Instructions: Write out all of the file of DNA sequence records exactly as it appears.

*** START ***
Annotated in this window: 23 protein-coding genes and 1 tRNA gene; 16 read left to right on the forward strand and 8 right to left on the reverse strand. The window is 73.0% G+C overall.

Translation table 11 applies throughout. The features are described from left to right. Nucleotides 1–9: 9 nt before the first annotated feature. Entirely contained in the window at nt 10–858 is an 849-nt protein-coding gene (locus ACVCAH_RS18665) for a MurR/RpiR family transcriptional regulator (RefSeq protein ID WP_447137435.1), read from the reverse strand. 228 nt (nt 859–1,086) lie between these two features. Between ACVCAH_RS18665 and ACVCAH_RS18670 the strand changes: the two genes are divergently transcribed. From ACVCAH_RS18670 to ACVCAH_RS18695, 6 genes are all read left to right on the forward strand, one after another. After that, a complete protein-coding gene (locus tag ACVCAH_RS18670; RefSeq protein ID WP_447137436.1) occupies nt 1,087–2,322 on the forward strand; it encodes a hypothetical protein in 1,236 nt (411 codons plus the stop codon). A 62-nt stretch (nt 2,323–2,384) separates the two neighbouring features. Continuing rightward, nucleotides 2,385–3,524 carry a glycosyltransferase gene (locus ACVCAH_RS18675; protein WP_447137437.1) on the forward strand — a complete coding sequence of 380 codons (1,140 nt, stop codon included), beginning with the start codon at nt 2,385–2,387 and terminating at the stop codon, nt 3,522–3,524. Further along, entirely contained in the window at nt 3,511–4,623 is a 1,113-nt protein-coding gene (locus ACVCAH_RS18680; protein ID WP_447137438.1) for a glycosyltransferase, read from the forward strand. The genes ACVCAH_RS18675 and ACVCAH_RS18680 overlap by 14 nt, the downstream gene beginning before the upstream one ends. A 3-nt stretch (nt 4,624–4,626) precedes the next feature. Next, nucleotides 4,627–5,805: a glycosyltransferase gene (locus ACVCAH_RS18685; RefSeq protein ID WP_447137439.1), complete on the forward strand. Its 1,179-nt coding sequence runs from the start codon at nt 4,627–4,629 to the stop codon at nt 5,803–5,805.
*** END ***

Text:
Annotated in this window: 23 protein-coding genes and 1 tRNA gene; 16 read left to right on the forward strand and 8 right to left on the reverse strand. The window is 73.0% G+C overall.

Translation table 11 applies throughout. The features are described from left to right. Nucleotides 1–9: 9 nt before the first annotated feature. Entirely contained in the window at nt 10–858 is an 849-nt protein-coding gene (locus ACVCAH_RS18665) for a MurR/RpiR family transcriptional regulator (RefSeq protein ID WP_447137435.1), read from the reverse strand. 228 nt (nt 859–1,086) lie between these two features. Between ACVCAH_RS18665 and ACVCAH_RS18670 the strand changes: the two genes are divergently transcribed. From ACVCAH_RS18670 to ACVCAH_RS18695, 6 genes are all read left to right on the forward strand, one after another. After that, a complete protein-coding gene (locus tag ACVCAH_RS18670; RefSeq protein ID WP_447137436.1) occupies nt 1,087–2,322 on the forward strand; it encodes a hypothetical protein in 1,236 nt (411 codons plus the stop codon). A 62-nt stretch (nt 2,323–2,384) separates the two neighbouring features. Continuing rightward, nucleotides 2,385–3,524 carry a glycosyltransferase gene (locus ACVCAH_RS18675; protein WP_447137437.1) on the forward strand — a complete coding sequence of 380 codons (1,140 nt, stop codon included), beginning with the start codon at nt 2,385–2,387 and terminating at the stop codon, nt 3,522–3,524. Further along, entirely contained in the window at nt 3,511–4,623 is a 1,113-nt protein-coding gene (locus ACVCAH_RS18680; protein ID WP_447137438.1) for a glycosyltransferase, read from the forward strand. The genes ACVCAH_RS18675 and ACVCAH_RS18680 overlap by 14 nt, the downstream gene beginning before the upstream one ends. A 3-nt stretch (nt 4,624–4,626) precedes the next feature. Next, nucleotides 4,627–5,805: a glycosyltransferase gene (locus ACVCAH_RS18685; RefSeq protein ID WP_447137439.1), complete on the forward strand. Its 1,179-nt coding sequence runs from the start codon at nt 4,627–4,629 to the stop codon at nt 5,803–5,805.